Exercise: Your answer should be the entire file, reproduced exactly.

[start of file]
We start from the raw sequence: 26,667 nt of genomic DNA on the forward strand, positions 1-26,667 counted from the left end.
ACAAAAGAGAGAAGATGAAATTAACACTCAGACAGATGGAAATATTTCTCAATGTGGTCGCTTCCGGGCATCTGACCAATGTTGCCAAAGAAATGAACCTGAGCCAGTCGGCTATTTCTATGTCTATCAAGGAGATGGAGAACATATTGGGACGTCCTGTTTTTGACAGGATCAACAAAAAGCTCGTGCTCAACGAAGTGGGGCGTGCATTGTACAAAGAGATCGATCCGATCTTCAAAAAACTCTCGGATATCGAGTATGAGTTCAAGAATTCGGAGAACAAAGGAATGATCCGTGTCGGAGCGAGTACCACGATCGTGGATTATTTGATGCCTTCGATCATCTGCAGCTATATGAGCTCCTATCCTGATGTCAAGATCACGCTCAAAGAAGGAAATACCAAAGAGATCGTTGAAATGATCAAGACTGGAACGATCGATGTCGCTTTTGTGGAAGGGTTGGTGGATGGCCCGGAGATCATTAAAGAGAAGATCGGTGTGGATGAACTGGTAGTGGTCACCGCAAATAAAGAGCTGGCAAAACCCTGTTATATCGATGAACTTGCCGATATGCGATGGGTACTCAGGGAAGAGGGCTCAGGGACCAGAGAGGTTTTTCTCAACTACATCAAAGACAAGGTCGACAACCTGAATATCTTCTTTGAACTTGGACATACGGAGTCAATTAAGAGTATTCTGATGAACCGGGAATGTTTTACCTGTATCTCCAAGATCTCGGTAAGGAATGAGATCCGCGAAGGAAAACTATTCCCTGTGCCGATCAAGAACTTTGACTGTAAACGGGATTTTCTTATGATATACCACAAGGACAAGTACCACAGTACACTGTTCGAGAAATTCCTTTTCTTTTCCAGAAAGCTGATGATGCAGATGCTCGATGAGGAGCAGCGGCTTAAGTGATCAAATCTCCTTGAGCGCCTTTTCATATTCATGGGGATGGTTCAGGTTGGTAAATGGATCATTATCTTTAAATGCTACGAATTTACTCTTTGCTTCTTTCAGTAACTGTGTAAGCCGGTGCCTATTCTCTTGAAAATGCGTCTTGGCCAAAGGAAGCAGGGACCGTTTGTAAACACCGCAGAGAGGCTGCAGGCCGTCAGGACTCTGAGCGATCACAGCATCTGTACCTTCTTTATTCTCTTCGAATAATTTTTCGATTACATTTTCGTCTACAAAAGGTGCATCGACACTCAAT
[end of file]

We start from the raw sequence: 26,667 nt of genomic DNA on the forward strand, positions 1-26,667 counted from the left end.
ACAAAAGAGAGAAGATGAAATTAACACTCAGACAGATGGAAATATTTCTCAATGTGGTCGCTTCCGGGCATCTGACCAATGTTGCCAAAGAAATGAACCTGAGCCAGTCGGCTATTTCTATGTCTATCAAGGAGATGGAGAACATATTGGGACGTCCTGTTTTTGACAGGATCAACAAAAAGCTCGTGCTCAACGAAGTGGGGCGTGCATTGTACAAAGAGATCGATCCGATCTTCAAAAAACTCTCGGATATCGAGTATGAGTTCAAGAATTCGGAGAACAAAGGAATGATCCGTGTCGGAGCGAGTACCACGATCGTGGATTATTTGATGCCTTCGATCATCTGCAGCTATATGAGCTCCTATCCTGATGTCAAGATCACGCTCAAAGAAGGAAATACCAAAGAGATCGTTGAAATGATCAAGACTGGAACGATCGATGTCGCTTTTGTGGAAGGGTTGGTGGATGGCCCGGAGATCATTAAAGAGAAGATCGGTGTGGATGAACTGGTAGTGGTCACCGCAAATAAAGAGCTGGCAAAACCCTGTTATATCGATGAACTTGCCGATATGCGATGGGTACTCAGGGAAGAGGGCTCAGGGACCAGAGAGGTTTTTCTCAACTACATCAAAGACAAGGTCGACAACCTGAATATCTTCTTTGAACTTGGACATACGGAGTCAATTAAGAGTATTCTGATGAACCGGGAATGTTTTACCTGTATCTCCAAGATCTCGGTAAGGAATGAGATCCGCGAAGGAAAACTATTCCCTGTGCCGATCAAGAACTTTGACTGTAAACGGGATTTTCTTATGATATACCACAAGGACAAGTACCACAGTACACTGTTCGAGAAATTCCTTTTCTTTTCCAGAAAGCTGATGATGCAGATGCTCGATGAGGAGCAGCGGCTTAAGTGATCAAATCTCCTTGAGCGCCTTTTCATATTCATGGGGATGGTTCAGGTTGGTAAATGGATCATTATCTTTAAATGCTACGAATTTACTCTTTGCTTCTTTCAGTAACTGTGTAAGCCGGTGCCTATTCTCTTGAAAATGCGTCTTGGCCAAAGGAAGCAGGGACCGTTTGTAAACACCGCAGAGAGGCTGCAGGCCGTCAGGACTCTGAGCGATCACAGCATCTGTACCTTCTTTATTCTCTTCGAATAATTTTTCGATTACATTTTCGTCTACAAAAGGTGCATCGACACTCAAT